Early Cesarean Saves Infants From HIV

A large study has clearly shown that a cesarean section, if performed soon enough, can drastically reduce the risk of transmitting the AIDS virus from a mother to her newborn. The findings, slated for publication in The New England Journal of Medicine in April, were disclosed today because of "their possible implications for public health," according to the journal. In the United States, HIV-positive pregnant women do not routinely undergo cesareans.

HIV transmission from mother to child occurs most often during labor and delivery, when the infant is exposed to body fluids in the mother's genital tract. European studies carried out in the early '90s suggested that so-called elective cesareans--performed before labor begins and the amniotic sac ruptures--could reduce that risk by more than half. Other researchers, however, mainly in the United States, failed to confirm that finding. But many of those teams didn't distinguish between elective and "regular" cesareans, carried out after the mother went into labor. The new study, led by pediatrician Jennifer Read of the National Institute of Child Health and Human Development in Bethesda, Maryland, is an analysis of data pooled from 15 European and American studies involving more than 8000 children.

Read and her colleagues found that elective cesareans cut the risk of infecting the newborn significantly when compared to vaginal delivery: from 7.3% to 2% in mothers who received the HIV-inhibiting drug AZT, and from 19% to 10.4% in mothers who didn't. There was almost no difference between transmission rates in nonelective cesareans and vaginal delivery, a finding that Read says may explain the discrepancy between the European and American trials. Even a cesarean done immediately after rupture of the membrane increases the risk, she says. "It's an important point not to miss the boat and do the cesarean real early," Read says.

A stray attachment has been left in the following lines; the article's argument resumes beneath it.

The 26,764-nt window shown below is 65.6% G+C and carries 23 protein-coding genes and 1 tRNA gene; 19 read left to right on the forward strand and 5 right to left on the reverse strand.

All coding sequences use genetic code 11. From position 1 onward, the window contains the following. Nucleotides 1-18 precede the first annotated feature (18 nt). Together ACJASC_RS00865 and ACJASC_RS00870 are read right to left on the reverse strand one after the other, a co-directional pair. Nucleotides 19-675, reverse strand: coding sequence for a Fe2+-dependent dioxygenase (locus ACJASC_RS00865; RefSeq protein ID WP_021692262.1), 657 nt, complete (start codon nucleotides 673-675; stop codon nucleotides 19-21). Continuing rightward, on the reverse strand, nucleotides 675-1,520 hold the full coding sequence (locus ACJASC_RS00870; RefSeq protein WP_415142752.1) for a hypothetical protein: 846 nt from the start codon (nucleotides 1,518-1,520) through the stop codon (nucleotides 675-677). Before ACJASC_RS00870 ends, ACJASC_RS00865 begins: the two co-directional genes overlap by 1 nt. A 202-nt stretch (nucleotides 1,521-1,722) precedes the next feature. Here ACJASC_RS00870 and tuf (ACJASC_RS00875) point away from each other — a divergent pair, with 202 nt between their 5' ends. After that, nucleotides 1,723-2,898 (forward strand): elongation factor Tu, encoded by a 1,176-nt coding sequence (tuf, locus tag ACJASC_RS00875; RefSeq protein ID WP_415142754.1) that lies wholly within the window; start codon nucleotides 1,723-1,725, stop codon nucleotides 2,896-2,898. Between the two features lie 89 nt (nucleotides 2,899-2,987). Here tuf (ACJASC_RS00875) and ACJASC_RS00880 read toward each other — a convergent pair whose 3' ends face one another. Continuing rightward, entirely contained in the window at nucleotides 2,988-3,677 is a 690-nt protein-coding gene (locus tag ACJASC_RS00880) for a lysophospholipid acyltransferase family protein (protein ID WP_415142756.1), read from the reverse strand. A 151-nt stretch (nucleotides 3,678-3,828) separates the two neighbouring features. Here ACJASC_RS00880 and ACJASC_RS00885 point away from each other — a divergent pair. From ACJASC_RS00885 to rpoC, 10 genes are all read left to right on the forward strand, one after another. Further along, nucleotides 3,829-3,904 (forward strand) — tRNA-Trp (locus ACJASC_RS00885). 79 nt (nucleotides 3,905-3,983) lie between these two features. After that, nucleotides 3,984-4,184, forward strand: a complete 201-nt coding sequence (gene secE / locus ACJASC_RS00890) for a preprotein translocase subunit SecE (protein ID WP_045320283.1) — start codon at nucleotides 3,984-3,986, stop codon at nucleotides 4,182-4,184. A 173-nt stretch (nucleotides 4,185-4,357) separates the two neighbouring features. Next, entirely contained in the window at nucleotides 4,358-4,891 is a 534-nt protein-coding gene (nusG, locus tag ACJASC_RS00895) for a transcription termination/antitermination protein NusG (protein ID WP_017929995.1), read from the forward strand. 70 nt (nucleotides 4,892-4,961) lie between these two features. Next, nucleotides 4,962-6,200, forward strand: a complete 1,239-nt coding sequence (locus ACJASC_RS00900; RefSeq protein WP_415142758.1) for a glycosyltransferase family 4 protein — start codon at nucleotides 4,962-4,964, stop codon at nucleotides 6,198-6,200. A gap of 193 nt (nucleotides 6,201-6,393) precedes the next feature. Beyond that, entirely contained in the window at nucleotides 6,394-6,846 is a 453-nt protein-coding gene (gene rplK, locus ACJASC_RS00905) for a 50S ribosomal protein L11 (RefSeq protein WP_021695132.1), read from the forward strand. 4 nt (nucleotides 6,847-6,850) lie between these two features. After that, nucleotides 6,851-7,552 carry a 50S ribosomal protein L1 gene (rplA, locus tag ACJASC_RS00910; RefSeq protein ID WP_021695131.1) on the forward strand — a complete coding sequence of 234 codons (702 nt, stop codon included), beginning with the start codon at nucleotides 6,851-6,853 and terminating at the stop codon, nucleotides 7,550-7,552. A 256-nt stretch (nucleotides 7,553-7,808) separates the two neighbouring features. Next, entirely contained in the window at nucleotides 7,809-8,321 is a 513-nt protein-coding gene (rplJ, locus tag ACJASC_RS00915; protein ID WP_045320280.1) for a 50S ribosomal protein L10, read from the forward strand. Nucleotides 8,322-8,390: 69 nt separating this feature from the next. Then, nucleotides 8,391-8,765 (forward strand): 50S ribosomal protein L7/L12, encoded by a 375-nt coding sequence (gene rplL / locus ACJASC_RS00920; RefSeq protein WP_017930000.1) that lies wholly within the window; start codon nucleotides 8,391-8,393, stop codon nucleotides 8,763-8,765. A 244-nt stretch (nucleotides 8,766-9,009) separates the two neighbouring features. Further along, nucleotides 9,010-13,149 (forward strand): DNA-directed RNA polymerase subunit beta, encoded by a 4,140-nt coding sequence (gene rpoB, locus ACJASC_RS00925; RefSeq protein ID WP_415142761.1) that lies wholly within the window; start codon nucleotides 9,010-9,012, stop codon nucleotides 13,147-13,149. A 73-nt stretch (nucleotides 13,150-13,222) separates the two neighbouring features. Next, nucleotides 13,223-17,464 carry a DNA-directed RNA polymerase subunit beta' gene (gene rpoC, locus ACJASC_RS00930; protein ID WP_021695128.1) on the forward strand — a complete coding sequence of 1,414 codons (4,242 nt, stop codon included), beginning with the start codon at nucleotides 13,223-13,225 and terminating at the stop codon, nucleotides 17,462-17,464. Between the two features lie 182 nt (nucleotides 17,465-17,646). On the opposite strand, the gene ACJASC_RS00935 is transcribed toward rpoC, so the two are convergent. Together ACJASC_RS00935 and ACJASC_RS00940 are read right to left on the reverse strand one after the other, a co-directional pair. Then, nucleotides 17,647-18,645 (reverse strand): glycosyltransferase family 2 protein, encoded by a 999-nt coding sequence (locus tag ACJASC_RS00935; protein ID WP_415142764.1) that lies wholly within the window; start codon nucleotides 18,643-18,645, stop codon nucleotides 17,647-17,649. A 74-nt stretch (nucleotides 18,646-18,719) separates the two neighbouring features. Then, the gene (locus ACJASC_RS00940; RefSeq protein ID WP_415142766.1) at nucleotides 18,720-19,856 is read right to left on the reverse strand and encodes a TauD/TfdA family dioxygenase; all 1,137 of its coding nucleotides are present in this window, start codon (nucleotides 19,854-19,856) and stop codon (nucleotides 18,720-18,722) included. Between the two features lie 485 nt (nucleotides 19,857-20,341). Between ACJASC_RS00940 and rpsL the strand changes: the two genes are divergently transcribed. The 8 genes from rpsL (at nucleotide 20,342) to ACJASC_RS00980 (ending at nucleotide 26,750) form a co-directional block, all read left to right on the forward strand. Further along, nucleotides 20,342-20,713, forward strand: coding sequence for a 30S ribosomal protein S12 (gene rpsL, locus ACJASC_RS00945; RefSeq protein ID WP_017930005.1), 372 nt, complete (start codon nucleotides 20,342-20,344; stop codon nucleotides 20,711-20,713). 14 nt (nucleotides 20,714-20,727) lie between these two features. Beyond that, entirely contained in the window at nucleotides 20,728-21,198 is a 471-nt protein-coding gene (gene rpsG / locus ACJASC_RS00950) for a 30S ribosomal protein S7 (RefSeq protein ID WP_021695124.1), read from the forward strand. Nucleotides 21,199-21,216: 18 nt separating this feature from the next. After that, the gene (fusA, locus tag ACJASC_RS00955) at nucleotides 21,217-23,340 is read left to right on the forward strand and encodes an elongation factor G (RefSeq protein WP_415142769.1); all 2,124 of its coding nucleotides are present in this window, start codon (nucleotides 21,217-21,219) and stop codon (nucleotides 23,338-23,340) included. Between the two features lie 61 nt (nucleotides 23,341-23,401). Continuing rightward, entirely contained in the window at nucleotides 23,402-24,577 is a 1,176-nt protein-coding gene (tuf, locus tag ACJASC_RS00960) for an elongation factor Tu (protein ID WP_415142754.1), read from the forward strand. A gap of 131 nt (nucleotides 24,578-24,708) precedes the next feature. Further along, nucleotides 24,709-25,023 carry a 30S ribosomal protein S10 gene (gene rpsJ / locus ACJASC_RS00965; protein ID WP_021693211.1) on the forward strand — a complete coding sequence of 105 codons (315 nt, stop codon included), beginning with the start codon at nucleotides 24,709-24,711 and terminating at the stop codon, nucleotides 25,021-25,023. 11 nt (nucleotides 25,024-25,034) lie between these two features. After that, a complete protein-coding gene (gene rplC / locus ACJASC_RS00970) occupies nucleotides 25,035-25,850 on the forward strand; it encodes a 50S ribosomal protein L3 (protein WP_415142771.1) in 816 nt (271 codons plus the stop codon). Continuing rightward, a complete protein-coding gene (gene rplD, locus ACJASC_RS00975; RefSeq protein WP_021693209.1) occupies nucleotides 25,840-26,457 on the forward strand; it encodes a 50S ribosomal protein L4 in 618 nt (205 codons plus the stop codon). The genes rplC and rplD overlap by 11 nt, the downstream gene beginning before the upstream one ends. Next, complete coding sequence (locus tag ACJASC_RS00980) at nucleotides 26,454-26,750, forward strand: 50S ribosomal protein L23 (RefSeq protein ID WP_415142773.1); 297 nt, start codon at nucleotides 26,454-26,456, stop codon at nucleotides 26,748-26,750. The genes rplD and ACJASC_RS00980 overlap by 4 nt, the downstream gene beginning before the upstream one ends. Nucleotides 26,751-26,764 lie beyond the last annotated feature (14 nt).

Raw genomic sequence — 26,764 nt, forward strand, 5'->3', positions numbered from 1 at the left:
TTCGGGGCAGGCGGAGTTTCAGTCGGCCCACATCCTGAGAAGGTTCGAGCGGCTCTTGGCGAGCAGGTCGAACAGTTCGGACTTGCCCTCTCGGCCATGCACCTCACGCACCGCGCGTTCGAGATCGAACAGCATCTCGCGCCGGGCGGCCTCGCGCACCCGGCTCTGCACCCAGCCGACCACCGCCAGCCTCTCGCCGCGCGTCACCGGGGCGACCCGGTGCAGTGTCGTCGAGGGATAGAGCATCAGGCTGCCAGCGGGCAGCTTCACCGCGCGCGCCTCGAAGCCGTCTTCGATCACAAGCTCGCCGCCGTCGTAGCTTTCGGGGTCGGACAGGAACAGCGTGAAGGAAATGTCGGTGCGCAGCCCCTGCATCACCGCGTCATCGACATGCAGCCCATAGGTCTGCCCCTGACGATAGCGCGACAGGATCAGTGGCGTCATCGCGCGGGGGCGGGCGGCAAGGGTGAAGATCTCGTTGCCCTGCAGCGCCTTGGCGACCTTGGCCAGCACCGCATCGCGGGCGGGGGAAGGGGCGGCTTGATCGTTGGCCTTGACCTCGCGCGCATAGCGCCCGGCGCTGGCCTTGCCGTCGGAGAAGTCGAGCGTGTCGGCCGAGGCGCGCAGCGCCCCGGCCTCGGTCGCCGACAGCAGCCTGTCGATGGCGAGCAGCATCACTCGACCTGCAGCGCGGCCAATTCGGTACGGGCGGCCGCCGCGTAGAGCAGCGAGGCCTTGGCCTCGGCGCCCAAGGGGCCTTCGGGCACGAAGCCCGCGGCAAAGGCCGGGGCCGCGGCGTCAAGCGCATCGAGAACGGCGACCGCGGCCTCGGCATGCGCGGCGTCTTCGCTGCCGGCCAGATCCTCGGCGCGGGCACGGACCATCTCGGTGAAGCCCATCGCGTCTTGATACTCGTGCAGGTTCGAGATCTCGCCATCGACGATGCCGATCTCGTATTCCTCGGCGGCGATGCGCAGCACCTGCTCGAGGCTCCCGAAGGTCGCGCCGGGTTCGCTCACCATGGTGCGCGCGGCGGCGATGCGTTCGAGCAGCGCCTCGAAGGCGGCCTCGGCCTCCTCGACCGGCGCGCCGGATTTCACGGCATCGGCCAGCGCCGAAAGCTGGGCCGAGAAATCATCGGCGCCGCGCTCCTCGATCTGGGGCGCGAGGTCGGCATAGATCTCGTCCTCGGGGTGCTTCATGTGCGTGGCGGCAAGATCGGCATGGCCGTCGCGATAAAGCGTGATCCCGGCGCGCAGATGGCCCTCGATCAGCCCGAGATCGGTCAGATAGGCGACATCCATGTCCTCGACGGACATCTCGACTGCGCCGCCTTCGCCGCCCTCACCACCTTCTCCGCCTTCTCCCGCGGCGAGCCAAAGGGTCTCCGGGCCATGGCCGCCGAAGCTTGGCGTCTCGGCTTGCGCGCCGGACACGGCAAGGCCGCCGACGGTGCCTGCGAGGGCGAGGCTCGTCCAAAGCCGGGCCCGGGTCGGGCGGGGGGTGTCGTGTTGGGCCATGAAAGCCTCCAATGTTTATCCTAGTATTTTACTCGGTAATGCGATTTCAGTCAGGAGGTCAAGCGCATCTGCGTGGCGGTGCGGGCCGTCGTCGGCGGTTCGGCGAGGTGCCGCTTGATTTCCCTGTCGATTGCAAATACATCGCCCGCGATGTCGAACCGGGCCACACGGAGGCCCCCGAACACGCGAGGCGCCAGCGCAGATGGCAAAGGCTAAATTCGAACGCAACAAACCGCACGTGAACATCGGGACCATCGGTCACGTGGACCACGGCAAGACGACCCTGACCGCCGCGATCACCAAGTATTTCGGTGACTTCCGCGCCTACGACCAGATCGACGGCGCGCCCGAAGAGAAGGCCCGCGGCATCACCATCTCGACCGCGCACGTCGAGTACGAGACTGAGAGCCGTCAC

"A lot of people have been waiting for these data," says Kevin Decock, an HIV specialist at the Centers for Disease Control and Prevention in Atlanta. "This is very persuasive evidence." But although the results may lead to a clear-cut strategy in the Western world, it won't be easy to come up with worldwide public health recommendations based on the study, says Decock. In less developed countries, the advantage of a cesarean has to be weighed against the increased risk of infections and other complications for the mother.

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